Former President Donald Trump is urging Pennsylvania Republicans to reject up-and-coming Senate nominee Kathy Barnette in a Tuesday primary amid controversial remarks from the past that make her a tougher sell in the general election.
Trump endorses TV personality Dr. Mehmet Oz before voting in what appears to be a three-way race against Barnette, a hot-headed political commentator and failed candidate for the 2020 House of Representatives, and businessman David McCormick.
“She lost her race as a congressional candidate by more than 20 points. She was hit really hard,” Trump said on a Thursday night conference call shared by Oz’s campaign.
“The problem is nobody knows what she is, what she stands for, who she is. It’s very risky because you’re going to win this with Oz,” Trump added.
“Kathy will cause a lot of trouble. I think she’s going to cause a lot of trouble,” Trump said. “She may have a bright future, but she is completely unknown. We can’t have that. So a vote for Oz is a vote for victory, and a vote for anyone else is a vote for giving away an election that really needs to happen. We have to find a majority in the Senate.”
But Barnette, who has wooed conservatives with her outspoken comment, wrote Friday on Twitter: “Remember when they told you President Trump was ineligible and then he won? … The ‘experts’ have no idea.”
Barnette is essentially level with Oz and McCormick in at least three recent polls. The RealClearPolitics average of recent polls put them at 21 percent, Oz at 23.3 percent, and McCormick at 20.3 percent.
Barnette has built a following by addressing prominent social issues — like what appears to be the Supreme Court’s imminent rollback of state abortion rights. She says her mother was raped by her father but chose not to terminate the pregnancy.
But she has also written that she did not vote for Trump in the 2016 primary, which her political opponents are circulating ahead of Election Day.
Many senior Republicans are concerned Barnette would allow Democrats to flip a seat held by retired Sen. Pat Toomey (R-Pa.) – potentially spoiling GOP plans to regain control of the Senate.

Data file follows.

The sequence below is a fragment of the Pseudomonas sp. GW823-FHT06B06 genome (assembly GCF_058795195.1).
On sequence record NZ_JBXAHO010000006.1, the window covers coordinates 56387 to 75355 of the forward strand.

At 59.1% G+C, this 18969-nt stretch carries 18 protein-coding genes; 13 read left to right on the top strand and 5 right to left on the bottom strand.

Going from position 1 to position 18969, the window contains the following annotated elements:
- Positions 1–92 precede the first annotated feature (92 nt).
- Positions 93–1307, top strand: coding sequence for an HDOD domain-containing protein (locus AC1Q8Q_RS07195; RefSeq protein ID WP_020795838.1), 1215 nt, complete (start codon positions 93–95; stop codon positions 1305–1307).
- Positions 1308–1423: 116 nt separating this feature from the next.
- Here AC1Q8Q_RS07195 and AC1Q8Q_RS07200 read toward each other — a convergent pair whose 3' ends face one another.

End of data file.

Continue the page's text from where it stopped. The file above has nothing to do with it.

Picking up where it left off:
Nationally, Republicans are favored to win the Midterms, partly due to public anger over four decades of high inflation, but Senate elections often depend on candidate merit.
Grassroots favorites have ruined Republican fortunes in the past. For example, in 2010, Republicans in Delaware nominated misfit Christine O’Donnell, who lost in a landslide after famously denying that she was a witch in a television commercial. Their disgruntled primary victory derailed an anticipated election cruise by longtime GOP Rep. Mike Castle, an ex-governor.
The Oz campaign dubbed Barnette “Chuck Schumer’s favorite candidate” in an email blast on Friday amid news reports of her frequent politically incorrect comments on Islam and the legalization of same-sex marriage.
An Oz supporter told The Post that Barnette “isn’t ready for primetime and a voice for her would make Chuck Schumer’s dream come true.”
Barnette, 50, has shot out of relative obscurity in recent weeks and would become the state’s first black senator.
But her history of colorful comments emerges – including past false claims that President Barack Obama is a Muslim and a claim that “Pedophilia is a cornerstone of Islam.”
She warned that gay marriage could be a step toward blessing the relationship between an “elderly man and a 12-year-old child.”
“Two men sleeping together, two men holding hands, two men caressing each other, that’s not normal,” she said on her radio show in 2015, CNN reported this week.
Oz, who would become the first Muslim senator in US history, has lobbied strongly for Trump’s support but has been targeted for his work for Turkish Airlines and his participation in Turkish elections. McCormick, meanwhile, has come under scrutiny about his dealings in China and India but can boast the support of many former Trump aides, including former Secretary of State Mike Pompeo.
Pennsylvania Lt. gov. John Fetterman is favored to win the Democratic primary.